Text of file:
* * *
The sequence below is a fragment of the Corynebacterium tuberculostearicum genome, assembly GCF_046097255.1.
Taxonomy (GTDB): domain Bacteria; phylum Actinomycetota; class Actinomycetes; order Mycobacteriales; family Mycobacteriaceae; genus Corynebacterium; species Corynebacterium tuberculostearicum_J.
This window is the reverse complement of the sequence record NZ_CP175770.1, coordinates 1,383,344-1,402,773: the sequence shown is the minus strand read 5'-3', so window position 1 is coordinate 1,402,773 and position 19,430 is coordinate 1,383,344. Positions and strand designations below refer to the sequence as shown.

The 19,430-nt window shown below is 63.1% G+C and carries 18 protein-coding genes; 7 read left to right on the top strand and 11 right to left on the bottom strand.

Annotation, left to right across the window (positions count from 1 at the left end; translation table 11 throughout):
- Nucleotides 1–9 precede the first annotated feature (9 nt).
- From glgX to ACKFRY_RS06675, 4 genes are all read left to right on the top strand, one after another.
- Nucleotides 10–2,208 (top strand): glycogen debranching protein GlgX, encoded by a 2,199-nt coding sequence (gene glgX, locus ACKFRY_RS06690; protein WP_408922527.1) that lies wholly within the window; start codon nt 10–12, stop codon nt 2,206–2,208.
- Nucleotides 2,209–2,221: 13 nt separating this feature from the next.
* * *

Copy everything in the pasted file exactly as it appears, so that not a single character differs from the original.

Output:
The sequence below is a fragment of the Corynebacterium tuberculostearicum genome, assembly GCF_046097255.1.
Taxonomy (GTDB): domain Bacteria; phylum Actinomycetota; class Actinomycetes; order Mycobacteriales; family Mycobacteriaceae; genus Corynebacterium; species Corynebacterium tuberculostearicum_J.
This window is the reverse complement of the sequence record NZ_CP175770.1, coordinates 1,383,344-1,402,773: the sequence shown is the minus strand read 5'-3', so window position 1 is coordinate 1,402,773 and position 19,430 is coordinate 1,383,344. Positions and strand designations below refer to the sequence as shown.

The 19,430-nt window shown below is 63.1% G+C and carries 18 protein-coding genes; 7 read left to right on the top strand and 11 right to left on the bottom strand.

Annotation, left to right across the window (positions count from 1 at the left end; translation table 11 throughout):
- Nucleotides 1–9 precede the first annotated feature (9 nt).
- From glgX to ACKFRY_RS06675, 4 genes are all read left to right on the top strand, one after another.
- Nucleotides 10–2,208 (top strand): glycogen debranching protein GlgX, encoded by a 2,199-nt coding sequence (gene glgX, locus ACKFRY_RS06690; protein WP_408922527.1) that lies wholly within the window; start codon nt 10–12, stop codon nt 2,206–2,208.
- Nucleotides 2,209–2,221: 13 nt separating this feature from the next.